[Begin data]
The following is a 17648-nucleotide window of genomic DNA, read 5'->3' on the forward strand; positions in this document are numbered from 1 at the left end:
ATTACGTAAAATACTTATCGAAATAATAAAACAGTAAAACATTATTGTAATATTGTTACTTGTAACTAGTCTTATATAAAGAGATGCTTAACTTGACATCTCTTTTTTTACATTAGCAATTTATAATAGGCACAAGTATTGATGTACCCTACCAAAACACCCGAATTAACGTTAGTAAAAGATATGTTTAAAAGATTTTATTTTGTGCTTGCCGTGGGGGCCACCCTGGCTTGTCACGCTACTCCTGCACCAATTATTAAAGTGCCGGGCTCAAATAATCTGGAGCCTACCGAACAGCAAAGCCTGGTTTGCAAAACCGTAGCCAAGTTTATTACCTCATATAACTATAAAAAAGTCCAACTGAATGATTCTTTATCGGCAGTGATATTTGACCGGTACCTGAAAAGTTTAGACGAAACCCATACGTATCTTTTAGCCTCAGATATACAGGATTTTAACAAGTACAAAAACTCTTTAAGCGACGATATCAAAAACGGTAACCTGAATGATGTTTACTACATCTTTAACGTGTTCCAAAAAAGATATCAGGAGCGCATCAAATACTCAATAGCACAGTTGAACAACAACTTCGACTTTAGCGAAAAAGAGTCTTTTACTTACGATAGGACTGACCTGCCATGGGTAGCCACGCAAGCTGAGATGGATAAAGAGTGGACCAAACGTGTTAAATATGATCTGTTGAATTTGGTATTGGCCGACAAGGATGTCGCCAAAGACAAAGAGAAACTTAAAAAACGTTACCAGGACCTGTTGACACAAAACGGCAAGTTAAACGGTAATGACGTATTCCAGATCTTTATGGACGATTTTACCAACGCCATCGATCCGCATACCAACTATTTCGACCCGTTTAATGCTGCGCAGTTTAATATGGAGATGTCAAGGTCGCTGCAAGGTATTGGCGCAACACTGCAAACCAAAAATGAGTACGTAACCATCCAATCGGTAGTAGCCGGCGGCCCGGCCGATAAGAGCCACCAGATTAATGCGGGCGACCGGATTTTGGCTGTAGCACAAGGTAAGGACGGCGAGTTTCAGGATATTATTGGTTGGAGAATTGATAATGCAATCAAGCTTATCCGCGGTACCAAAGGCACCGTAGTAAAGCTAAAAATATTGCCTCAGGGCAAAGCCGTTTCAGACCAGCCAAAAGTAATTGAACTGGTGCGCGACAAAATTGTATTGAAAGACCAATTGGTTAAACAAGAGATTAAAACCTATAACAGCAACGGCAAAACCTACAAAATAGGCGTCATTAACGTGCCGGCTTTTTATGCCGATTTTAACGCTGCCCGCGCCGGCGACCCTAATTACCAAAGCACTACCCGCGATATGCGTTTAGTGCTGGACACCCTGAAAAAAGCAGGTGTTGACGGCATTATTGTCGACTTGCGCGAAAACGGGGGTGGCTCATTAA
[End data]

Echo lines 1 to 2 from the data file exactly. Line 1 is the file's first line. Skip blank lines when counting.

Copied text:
The following is a 17648-nucleotide window of genomic DNA, read 5'->3' on the forward strand; positions in this document are numbered from 1 at the left end:
ATTACGTAAAATACTTATCGAAATAATAAAACAGTAAAACATTATTGTAATATTGTTACTTGTAACTAGTCTTATATAAAGAGATGCTTAACTTGACATCTCTTTTTTTACATTAGCAATTTATAATAGGCACAAGTATTGATGTACCCTACCAAAACACCCGAATTAACGTTAGTAAAAGATATGTTTAAAAGATTTTATTTTGTGCTTGCCGTGGGGGCCACCCTGGCTTGTCACGCTACTCCTGCACCAATTATTAAAGTGCCGGGCTCAAATAATCTGGAGCCTACCGAACAGCAAAGCCTGGTTTGCAAAACCGTAGCCAAGTTTATTACCTCATATAACTATAAAAAAGTCCAACTGAATGATTCTTTATCGGCAGTGATATTTGACCGGTACCTGAAAAGTTTAGACGAAACCCATACGTATCTTTTAGCCTCAGATATACAGGATTTTAACAAGTACAAAAACTCTTTAAGCGACGATATCAAAAACGGTAACCTGAATGATGTTTACTACATCTTTAACGTGTTCCAAAAAAGATATCAGGAGCGCATCAAATACTCAATAGCACAGTTGAACAACAACTTCGACTTTAGCGAAAAAGAGTCTTTTACTTACGATAGGACTGACCTGCCATGGGTAGCCACGCAAGCTGAGATGGATAAAGAGTGGACCAAACGTGTTAAATATGATCTGTTGAATTTGGTATTGGCCGACAAGGATGTCGCCAAAGACAAAGAGAAACTTAAAAAACGTTACCAGGACCTGTTGACACAAAACGGCAAGTTAAACGGTAATGACGTATTCCAGATCTTTATGGACGATTTTACCAACGCCATCGATCCGCATACCAACTATTTCGACCCGTTTAATGCTGCGCAGTTTAATATGGAGATGTCAAGGTCGCTGCAAGGTATTGGCGCAACACTGCAAACCAAAAATGAGTACGTAACCATCCAATCGGTAGTAGCCGGCGGCCCGGCCGATAAGAGCCACCAGATTAATGCGGGCGACCGGATTTTGGCTGTAGCACAAGGTAAGGACGGCGAGTTTCAGGATATTATTGGTTGGAGAATTGATAATGCAATCAAGCTTATCCGCGGTACCAAAGGCACCGTAGTAAAGCTAAAAATATTGCCTCAGGGCAAAGCCGTTTCAGACCAGCCAAAAGTAATTGAACTGGTGCGCGACAAAATTGTATTGAAAGACCAATTGGTTAAACAAGAGATTAAAACCTATAACAGCAACGGCAAAACCTACAAAATAGGCGTCATTAACGTGCCGGCTTTTTATGCCGATTTTAACGCTGCCCGCGCCGGCGACCCTAATTACCAAAGCACTACCCGCGATATGCGTTTAGTGCTGGACACCCTGAAAAAAGCAGGTGTTGACGGCATTATTGTCGACTTGCGCGAAAACGGGGGTGGCTCATTAA